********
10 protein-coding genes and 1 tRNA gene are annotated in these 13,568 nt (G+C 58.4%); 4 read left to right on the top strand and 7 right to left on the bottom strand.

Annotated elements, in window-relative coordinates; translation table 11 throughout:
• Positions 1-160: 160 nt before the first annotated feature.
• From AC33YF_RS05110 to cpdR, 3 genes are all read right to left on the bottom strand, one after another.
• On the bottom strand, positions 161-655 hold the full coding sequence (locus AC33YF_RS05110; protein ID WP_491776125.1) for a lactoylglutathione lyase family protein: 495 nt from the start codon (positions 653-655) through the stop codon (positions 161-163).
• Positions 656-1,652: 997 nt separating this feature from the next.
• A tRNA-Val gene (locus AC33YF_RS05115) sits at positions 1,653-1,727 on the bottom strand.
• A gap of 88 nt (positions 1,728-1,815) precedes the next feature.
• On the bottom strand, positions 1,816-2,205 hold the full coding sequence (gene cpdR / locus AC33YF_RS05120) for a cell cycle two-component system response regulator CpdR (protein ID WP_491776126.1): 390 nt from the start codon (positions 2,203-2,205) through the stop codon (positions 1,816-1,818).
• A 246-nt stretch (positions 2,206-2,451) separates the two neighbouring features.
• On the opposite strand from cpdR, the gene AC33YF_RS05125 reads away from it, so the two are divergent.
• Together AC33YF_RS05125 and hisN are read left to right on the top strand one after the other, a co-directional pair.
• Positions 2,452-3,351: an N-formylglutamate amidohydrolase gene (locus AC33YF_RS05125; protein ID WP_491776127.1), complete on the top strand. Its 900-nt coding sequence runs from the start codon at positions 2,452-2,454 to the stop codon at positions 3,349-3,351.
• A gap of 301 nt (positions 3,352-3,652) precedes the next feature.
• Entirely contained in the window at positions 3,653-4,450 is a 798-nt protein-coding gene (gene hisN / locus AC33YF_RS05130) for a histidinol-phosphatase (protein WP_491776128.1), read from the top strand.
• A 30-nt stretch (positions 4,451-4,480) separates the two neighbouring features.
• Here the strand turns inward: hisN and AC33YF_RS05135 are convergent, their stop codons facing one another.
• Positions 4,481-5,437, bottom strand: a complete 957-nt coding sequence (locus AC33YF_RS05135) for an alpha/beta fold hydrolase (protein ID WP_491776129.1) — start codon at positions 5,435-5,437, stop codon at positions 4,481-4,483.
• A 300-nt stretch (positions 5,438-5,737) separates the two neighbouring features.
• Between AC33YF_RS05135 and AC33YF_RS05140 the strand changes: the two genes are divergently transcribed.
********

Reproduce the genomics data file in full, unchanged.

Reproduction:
10 protein-coding genes and 1 tRNA gene are annotated in these 13,568 nt (G+C 58.4%); 4 read left to right on the top strand and 7 right to left on the bottom strand.

Annotated elements, in window-relative coordinates; translation table 11 throughout:
• Positions 1-160: 160 nt before the first annotated feature.
• From AC33YF_RS05110 to cpdR, 3 genes are all read right to left on the bottom strand, one after another.
• On the bottom strand, positions 161-655 hold the full coding sequence (locus AC33YF_RS05110; protein ID WP_491776125.1) for a lactoylglutathione lyase family protein: 495 nt from the start codon (positions 653-655) through the stop codon (positions 161-163).
• Positions 656-1,652: 997 nt separating this feature from the next.
• A tRNA-Val gene (locus AC33YF_RS05115) sits at positions 1,653-1,727 on the bottom strand.
• A gap of 88 nt (positions 1,728-1,815) precedes the next feature.
• On the bottom strand, positions 1,816-2,205 hold the full coding sequence (gene cpdR / locus AC33YF_RS05120) for a cell cycle two-component system response regulator CpdR (protein ID WP_491776126.1): 390 nt from the start codon (positions 2,203-2,205) through the stop codon (positions 1,816-1,818).
• A 246-nt stretch (positions 2,206-2,451) separates the two neighbouring features.
• On the opposite strand from cpdR, the gene AC33YF_RS05125 reads away from it, so the two are divergent.
• Together AC33YF_RS05125 and hisN are read left to right on the top strand one after the other, a co-directional pair.
• Positions 2,452-3,351: an N-formylglutamate amidohydrolase gene (locus AC33YF_RS05125; protein ID WP_491776127.1), complete on the top strand. Its 900-nt coding sequence runs from the start codon at positions 2,452-2,454 to the stop codon at positions 3,349-3,351.
• A gap of 301 nt (positions 3,352-3,652) precedes the next feature.
• Entirely contained in the window at positions 3,653-4,450 is a 798-nt protein-coding gene (gene hisN / locus AC33YF_RS05130) for a histidinol-phosphatase (protein WP_491776128.1), read from the top strand.
• A 30-nt stretch (positions 4,451-4,480) separates the two neighbouring features.
• Here the strand turns inward: hisN and AC33YF_RS05135 are convergent, their stop codons facing one another.
• Positions 4,481-5,437, bottom strand: a complete 957-nt coding sequence (locus AC33YF_RS05135) for an alpha/beta fold hydrolase (protein ID WP_491776129.1) — start codon at positions 5,435-5,437, stop codon at positions 4,481-4,483.
• A 300-nt stretch (positions 5,438-5,737) separates the two neighbouring features.
• Between AC33YF_RS05135 and AC33YF_RS05140 the strand changes: the two genes are divergently transcribed.